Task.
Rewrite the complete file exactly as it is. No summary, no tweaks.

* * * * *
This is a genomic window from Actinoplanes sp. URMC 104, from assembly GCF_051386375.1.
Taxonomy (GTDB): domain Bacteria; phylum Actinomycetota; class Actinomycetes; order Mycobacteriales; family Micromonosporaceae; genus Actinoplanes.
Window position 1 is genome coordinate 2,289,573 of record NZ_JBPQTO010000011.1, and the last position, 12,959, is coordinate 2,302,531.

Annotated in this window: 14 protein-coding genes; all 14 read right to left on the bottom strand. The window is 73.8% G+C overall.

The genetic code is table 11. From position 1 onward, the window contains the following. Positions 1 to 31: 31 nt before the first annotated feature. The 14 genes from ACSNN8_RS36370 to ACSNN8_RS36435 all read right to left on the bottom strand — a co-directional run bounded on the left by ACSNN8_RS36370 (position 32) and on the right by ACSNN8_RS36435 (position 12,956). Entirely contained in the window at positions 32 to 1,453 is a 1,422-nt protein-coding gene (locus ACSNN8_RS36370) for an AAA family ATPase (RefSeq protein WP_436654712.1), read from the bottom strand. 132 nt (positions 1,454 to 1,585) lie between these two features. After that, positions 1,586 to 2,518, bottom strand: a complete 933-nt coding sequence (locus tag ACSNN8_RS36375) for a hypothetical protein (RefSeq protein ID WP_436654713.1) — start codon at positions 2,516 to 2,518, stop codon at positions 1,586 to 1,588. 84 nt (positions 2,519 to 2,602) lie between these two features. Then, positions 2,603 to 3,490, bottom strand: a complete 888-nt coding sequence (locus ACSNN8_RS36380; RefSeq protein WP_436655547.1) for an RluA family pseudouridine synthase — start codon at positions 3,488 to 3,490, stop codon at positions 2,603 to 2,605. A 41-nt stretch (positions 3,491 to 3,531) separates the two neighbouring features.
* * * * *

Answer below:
This is a genomic window from Actinoplanes sp. URMC 104, from assembly GCF_051386375.1.
Taxonomy (GTDB): domain Bacteria; phylum Actinomycetota; class Actinomycetes; order Mycobacteriales; family Micromonosporaceae; genus Actinoplanes.
Window position 1 is genome coordinate 2,289,573 of record NZ_JBPQTO010000011.1, and the last position, 12,959, is coordinate 2,302,531.

Annotated in this window: 14 protein-coding genes; all 14 read right to left on the bottom strand. The window is 73.8% G+C overall.

The genetic code is table 11. From position 1 onward, the window contains the following. Positions 1 to 31: 31 nt before the first annotated feature. The 14 genes from ACSNN8_RS36370 to ACSNN8_RS36435 all read right to left on the bottom strand — a co-directional run bounded on the left by ACSNN8_RS36370 (position 32) and on the right by ACSNN8_RS36435 (position 12,956). Entirely contained in the window at positions 32 to 1,453 is a 1,422-nt protein-coding gene (locus ACSNN8_RS36370) for an AAA family ATPase (RefSeq protein WP_436654712.1), read from the bottom strand. 132 nt (positions 1,454 to 1,585) lie between these two features. After that, positions 1,586 to 2,518, bottom strand: a complete 933-nt coding sequence (locus tag ACSNN8_RS36375) for a hypothetical protein (RefSeq protein ID WP_436654713.1) — start codon at positions 2,516 to 2,518, stop codon at positions 1,586 to 1,588. 84 nt (positions 2,519 to 2,602) lie between these two features. Then, positions 2,603 to 3,490, bottom strand: a complete 888-nt coding sequence (locus ACSNN8_RS36380; RefSeq protein WP_436655547.1) for an RluA family pseudouridine synthase — start codon at positions 3,488 to 3,490, stop codon at positions 2,603 to 2,605. A 41-nt stretch (positions 3,491 to 3,531) separates the two neighbouring features.